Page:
At the time I didn’t realize how fortunate I was to have been given such a well-rounded dance education. Looking back on it, I owe a lot to my PE teachers who cared enough to expose me to dance at such an early age.

Why teach dance?

My guess is that most teachers inherently know that dance is an important part of every child’s education. Aside from bringing pleasure, dance can increase health-related fitness as well as improve balance, coordination, and balance. Dance brings us more in touch with diverse cultures and may be used as a tool to teach or reinforce cultural awareness. Learning a dance helps memory and sequencing skills. In addition, dance can be a form of self-expression and creativity. Many dances promote social skills like cooperation and teamwork. Dance is typically a non-competitive activity that most students enjoy. So, the real question should be why not teach dance?

As I’m sure you know there are some PE teachers who don’t teach dance. They have all sorts of excuses for leaving dance out of the curriculum. If you are one of these teachers, this blog is for you. Let me put your worries at ease as SPARK can help you overcome just about any barrier you may have for not teaching dance. Below are a few of the barriers and ten tips to help overcome them:

I’m not a “dancer”

No one is expecting you to be an expert in everything. Most PE Specialists are more comfortable teaching certain activities over others. You may be the Invasion Games Expert or the Aquatics Guru or the Racquets and Paddles King/Queen. But just because you are not an “expert” in an area does not mean you can’t teach it. Here are a few ideas for teaching dance when you yourself are just learning:

1. Start small: Look for dances in the SPARK program that have just a few steps like the Conga, The Bunny Hop, The Pata Pata, etc. Get your feet wet with these to build your confidence and see how your students take to dance.

2. Build on that: Each time you teach a dance, use that dance as a warm-up for your next few lessons to reinforce learning. Allow students to add their own twist to dances as they get more comfortable. Revisit your dances throughout the year and keep building their repertoire.

3. Use the Jigsaw Method: Many of SPARK’s dances are broken into 3-4 discernable parts. For example a dance with Verses, Chorus, and Instrumental parts with 3-5 steps in each. Students begin in Jigsaw Groups, then # off according to how many parts there are. They then move to Learning Groups where they are all learn the same steps and become an expert in those steps. When ready, they return to their Jigsaw Group and each student teaches the part they learned. Like a jigsaw puzzle, they put it together to form one full dance. This method encourages students to work cooperatively, promotes reading, and allows students to interpret the dance steps in order to teach them.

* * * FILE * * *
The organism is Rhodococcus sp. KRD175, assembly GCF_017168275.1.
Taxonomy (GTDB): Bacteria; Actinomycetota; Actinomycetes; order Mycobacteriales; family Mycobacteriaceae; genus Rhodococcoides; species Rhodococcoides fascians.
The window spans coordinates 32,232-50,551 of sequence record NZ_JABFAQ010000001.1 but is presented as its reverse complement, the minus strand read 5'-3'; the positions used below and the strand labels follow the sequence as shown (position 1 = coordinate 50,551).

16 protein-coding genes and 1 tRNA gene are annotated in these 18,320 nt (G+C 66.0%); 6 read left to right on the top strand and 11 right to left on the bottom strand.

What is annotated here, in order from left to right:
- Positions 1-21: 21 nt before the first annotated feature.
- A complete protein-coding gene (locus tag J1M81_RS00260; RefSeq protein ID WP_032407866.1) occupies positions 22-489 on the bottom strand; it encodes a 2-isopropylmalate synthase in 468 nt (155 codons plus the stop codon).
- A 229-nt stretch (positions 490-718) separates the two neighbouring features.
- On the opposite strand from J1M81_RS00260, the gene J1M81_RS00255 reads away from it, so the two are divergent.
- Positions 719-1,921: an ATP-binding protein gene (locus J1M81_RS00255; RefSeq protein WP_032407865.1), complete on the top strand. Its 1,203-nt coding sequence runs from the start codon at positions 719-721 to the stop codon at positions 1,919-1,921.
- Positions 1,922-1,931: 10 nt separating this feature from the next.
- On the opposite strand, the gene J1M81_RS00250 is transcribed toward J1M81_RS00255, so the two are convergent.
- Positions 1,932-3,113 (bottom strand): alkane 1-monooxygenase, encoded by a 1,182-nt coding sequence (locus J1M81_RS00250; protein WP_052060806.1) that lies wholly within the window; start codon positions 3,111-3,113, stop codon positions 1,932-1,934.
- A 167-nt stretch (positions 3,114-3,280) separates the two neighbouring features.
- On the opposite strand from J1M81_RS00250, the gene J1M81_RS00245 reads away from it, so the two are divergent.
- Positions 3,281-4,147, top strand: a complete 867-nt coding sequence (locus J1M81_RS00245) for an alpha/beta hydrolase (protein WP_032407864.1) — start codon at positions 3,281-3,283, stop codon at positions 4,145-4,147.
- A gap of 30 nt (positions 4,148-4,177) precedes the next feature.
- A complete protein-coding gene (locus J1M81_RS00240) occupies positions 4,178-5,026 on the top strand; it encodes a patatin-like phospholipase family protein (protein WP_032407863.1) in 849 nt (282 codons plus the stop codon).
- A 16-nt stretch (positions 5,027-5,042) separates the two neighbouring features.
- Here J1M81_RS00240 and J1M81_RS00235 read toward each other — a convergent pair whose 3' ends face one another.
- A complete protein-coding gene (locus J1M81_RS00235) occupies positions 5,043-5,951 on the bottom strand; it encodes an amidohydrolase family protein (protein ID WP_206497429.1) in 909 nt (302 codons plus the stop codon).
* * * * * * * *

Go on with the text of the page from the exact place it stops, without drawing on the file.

4. Get a little help from SPARKfamily: All of the K-12 PE and After School dances are now available on SPARKfamily.org in a new section called SPARKdance.  SPARKdance provides the instructional materials, music, and videos for each dance.  There are two videos per dance – an Instructional and an All Together version. Use the Instructional video to go through each dance step-by-step. Then use the All Together video to help lead the group through the dance with no stops. This frees you to move around the area to help students in need.

5. Turn over the reins: Use PACE dances to allow students to learn at their own pace with a partner or small group. SPARK also has a “Create a Dance” activity in most program levels. These activities should be used after other dances have been taught so students can build on what they have learned.

6. Find an expert: Whether it is another teacher at your school, a parent volunteer, a student teacher, community member, or even one of your students, there are “expert” dancers all around! Invite someone to be a guest teacher a few days each month. Once students learn the dance, get a few students who are comfortable leading, turn on the music, and dance away! Again, this frees you to move throughout and provide feedback to your class.

I don’t have the right music

There are all sorts of resources out there to help you with music. Try some of these:

7. SPARK provides an mp3 version of each of the songs for all of our dances on SPARKfamily.org. SPARK also has CDs with all of the music from each program. Click Here to download the order form.

8. iTunes allows you to purchase songs one at a time for $0.99 or $1.29. Be sure to listen to them for content appropriateness!

9. Some companies, such as Kidzbop® put out kid-friendly versions of the most popular songs of the day.

10. Stay tuned for the SPARKdance DVD set (including instructional materials, music, and videos) in September 2014!

We don’t have a dance room

Very few schools do, so don’t let that slow you down. A gym is perfectly fine for dance. If you don’t have a gym, a blacktop or even grass works just fine. Basically, kids can dance anywhere! It certainly helps to have a good sound system so you and the students can hear the music well.

Now, don’t let your students go one more week without getting them moving to music. It’s the right thing to do! Have fun!

Ready to get started? Join the #SPARKdance contest May 27, 2014 – June 30, 2014 for a chance to win an iPad Mini! Click Here to learn more.